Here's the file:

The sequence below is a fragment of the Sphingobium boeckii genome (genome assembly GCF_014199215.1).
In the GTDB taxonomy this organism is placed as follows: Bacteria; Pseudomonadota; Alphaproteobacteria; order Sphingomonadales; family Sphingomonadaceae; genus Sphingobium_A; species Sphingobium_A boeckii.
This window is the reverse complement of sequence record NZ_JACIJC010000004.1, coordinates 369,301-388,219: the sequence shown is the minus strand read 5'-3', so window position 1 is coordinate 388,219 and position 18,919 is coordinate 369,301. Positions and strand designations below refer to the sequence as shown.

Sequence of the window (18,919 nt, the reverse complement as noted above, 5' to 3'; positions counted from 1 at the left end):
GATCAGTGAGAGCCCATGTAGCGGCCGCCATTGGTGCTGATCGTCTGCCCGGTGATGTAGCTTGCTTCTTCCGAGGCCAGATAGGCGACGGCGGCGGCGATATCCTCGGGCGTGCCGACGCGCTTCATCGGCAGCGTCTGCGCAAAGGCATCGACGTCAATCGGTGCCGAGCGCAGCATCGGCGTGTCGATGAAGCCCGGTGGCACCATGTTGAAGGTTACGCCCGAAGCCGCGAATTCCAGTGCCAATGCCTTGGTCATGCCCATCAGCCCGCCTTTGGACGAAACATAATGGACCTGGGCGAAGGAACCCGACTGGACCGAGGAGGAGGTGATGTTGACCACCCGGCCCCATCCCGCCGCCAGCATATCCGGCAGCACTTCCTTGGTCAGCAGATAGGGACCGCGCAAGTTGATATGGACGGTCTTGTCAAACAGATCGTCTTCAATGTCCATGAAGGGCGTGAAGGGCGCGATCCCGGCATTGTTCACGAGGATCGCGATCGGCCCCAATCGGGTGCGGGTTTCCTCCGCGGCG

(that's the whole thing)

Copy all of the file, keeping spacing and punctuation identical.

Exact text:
The sequence below is a fragment of the Sphingobium boeckii genome (genome assembly GCF_014199215.1).
In the GTDB taxonomy this organism is placed as follows: Bacteria; Pseudomonadota; Alphaproteobacteria; order Sphingomonadales; family Sphingomonadaceae; genus Sphingobium_A; species Sphingobium_A boeckii.
This window is the reverse complement of sequence record NZ_JACIJC010000004.1, coordinates 369,301-388,219: the sequence shown is the minus strand read 5'-3', so window position 1 is coordinate 388,219 and position 18,919 is coordinate 369,301. Positions and strand designations below refer to the sequence as shown.

Sequence of the window (18,919 nt, the reverse complement as noted above, 5' to 3'; positions counted from 1 at the left end):
GATCAGTGAGAGCCCATGTAGCGGCCGCCATTGGTGCTGATCGTCTGCCCGGTGATGTAGCTTGCTTCTTCCGAGGCCAGATAGGCGACGGCGGCGGCGATATCCTCGGGCGTGCCGACGCGCTTCATCGGCAGCGTCTGCGCAAAGGCATCGACGTCAATCGGTGCCGAGCGCAGCATCGGCGTGTCGATGAAGCCCGGTGGCACCATGTTGAAGGTTACGCCCGAAGCCGCGAATTCCAGTGCCAATGCCTTGGTCATGCCCATCAGCCCGCCTTTGGACGAAACATAATGGACCTGGGCGAAGGAACCCGACTGGACCGAGGAGGAGGTGATGTTGACCACCCGGCCCCATCCCGCCGCCAGCATATCCGGCAGCACTTCCTTGGTCAGCAGATAGGGACCGCGCAAGTTGATATGGACGGTCTTGTCAAACAGATCGTCTTCAATGTCCATGAAGGGCGTGAAGGGCGCGATCCCGGCATTGTTCACGAGGATCGCGATCGGCCCCAATCGGGTGCGGGTTTCCTCCGCGGCG